JJ Redick’s Impact on the Milwaukee Buck’s Offense


Feb 20, 2013; Dallas, TX, USA; Orlando Magic guard J.J. Redick (7) drives against the Dallas Mavericks at the American Airlines Center. Mandatory Credit: Matthew Emmons-USA TODAY Sports

The Milwaukee Bucks made possibly the biggest addition of the trade market acquiring Orlando Magic Shooting Guard JJ Redick. The former Duke legend has perhaps enjoyed the finest season of his career, and has done so sort of quietly. That debate could be saved for some other time, currently we are gong to talk about his impact on the Buck’s offense going forward.

First, view Monta Ellis’ shot chart this season. Protect any young children.

This is horrible. Just awful. You know red is bad right? Okay good, because there is a lot of red here. Ellis has been an awful gunner, who is just shooting his team out of getting the 7 seed over Boston. Putting Redick in for him will be such an offensive boost from an efficiency point. Also, IF (HUGE IF) J.J. takes pressure off of Ellis shooting threes, we could see something similar to Monta’s Golden State Warrior days. As nice as that sounds, it is a very unlikely solution considering Ellis’ mental approach to the game. So, Milwaukee will benefit the more they play Redick over Monta.

Now looking at Redick’s offensive game. The Bucks are 21st in the NBA in 3FG% with a mark of 34.8%. Meanwhile J.J. is shooting 39% from three for a Magic team that doesn’t have a whole lot of options on offense. In Milwaukee, you could see both Redick’s and the team’s percentages rise. This is especially true when the 6th year shooting guard is shooting his three’s above the break (where 89.3% of his attempts are), as he shoots a much better mark of 39.2% compared to the Buck’s 34.7% of their attempts.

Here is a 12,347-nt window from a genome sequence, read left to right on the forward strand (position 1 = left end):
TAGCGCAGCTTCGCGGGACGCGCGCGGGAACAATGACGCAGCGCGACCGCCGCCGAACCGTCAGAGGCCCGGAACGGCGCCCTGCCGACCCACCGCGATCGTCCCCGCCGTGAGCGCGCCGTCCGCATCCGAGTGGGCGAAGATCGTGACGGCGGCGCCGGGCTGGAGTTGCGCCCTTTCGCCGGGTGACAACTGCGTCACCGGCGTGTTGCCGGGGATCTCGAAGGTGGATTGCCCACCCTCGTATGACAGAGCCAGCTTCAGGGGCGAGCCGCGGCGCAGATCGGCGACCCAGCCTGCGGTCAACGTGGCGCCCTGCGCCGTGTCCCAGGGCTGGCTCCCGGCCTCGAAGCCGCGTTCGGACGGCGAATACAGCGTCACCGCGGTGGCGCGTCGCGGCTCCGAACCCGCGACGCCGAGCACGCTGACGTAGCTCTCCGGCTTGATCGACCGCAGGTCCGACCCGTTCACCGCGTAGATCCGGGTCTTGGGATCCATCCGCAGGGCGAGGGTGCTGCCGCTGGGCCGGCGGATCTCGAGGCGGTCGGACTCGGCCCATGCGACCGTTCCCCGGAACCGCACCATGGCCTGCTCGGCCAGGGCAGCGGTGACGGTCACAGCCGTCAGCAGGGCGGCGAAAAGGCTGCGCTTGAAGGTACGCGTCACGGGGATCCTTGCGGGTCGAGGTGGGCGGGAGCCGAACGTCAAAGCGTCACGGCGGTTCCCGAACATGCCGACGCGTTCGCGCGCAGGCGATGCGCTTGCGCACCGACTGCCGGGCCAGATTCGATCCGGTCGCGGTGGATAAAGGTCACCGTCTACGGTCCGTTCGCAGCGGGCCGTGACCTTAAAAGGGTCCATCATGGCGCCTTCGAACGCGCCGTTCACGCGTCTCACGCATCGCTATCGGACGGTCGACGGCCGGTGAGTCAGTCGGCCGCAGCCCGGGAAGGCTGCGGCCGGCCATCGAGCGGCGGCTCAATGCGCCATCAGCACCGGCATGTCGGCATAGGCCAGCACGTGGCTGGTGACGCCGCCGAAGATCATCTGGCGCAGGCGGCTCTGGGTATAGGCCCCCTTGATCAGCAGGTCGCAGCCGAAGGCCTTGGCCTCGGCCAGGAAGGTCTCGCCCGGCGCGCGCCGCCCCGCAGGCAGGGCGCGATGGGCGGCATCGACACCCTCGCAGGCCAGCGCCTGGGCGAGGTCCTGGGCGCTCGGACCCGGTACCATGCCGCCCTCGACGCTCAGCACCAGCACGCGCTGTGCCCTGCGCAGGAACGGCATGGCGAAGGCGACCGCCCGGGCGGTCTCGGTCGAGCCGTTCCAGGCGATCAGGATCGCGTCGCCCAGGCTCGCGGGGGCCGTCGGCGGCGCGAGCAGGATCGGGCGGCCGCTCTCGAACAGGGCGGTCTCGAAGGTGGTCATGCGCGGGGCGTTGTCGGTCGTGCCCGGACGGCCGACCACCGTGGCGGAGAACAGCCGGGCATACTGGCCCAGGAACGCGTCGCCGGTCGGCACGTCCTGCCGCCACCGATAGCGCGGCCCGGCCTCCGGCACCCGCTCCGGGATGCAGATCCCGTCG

Further more, Milwaukee’s newest member is going to add a new dimension to their offense. Redick scores coming off a screen 30.1% of the time, which is a much higher percent of his offense than the Buck’s percentage of running the play 5.5%. Having a player that can create off ball movement like him will allow for a deeper Buck’s attack. Dunleavy ran this play 20% of the time, but he doesn’t (222 times for Redick to Dunleavy’s 99) run the play as consistently and as dynamically as Redick. Consistently having movement off the ball can help Milwaukee’s offense when it stagnates and lacks spacing.

Lastly, even hidden in the numbers, Redick is a better defender than Monta. The current Buck’s shooting guards defensive numbers are aided by the help defense of a defensive machine named LARRY SANDERS! The, for lack of a better term, rim protectors on the Magic are Glen Davis, Nikola Vucevic, rookie Andrew Nicholson, and the just traded Josh McRoberts and Gustavo Ayon. More than likely, none of these players would be one of the best 3 rim protectors on a Bucks team that has Dalembert, Udoh, and SANDERS! The only way to put this in statistical form is that the Bucks defense is 9 points worse without Ellis, which barely is a difference over the course of the season. By comparison, (adjusting for the percentage of minutes Redick plays) the Magic’s defense is 2.5 points per game worse with Redick on the bench. This shows the impact Redick has on his defense in comparison to the impact Ellis would have on this defense.

As a wrap up, I would love for you to imagine the Jennings-Redick-Dunleavy-Ilyasova-SANDERS! line up that is coming. It will be a lot of fun watching this lineup hoist a ton of threes while trying to make a playoff angle. J.J. also seems to be an upgrade over Ellis in nearly any angle you can look at it, and hopefully we see Milwaukee utilize him.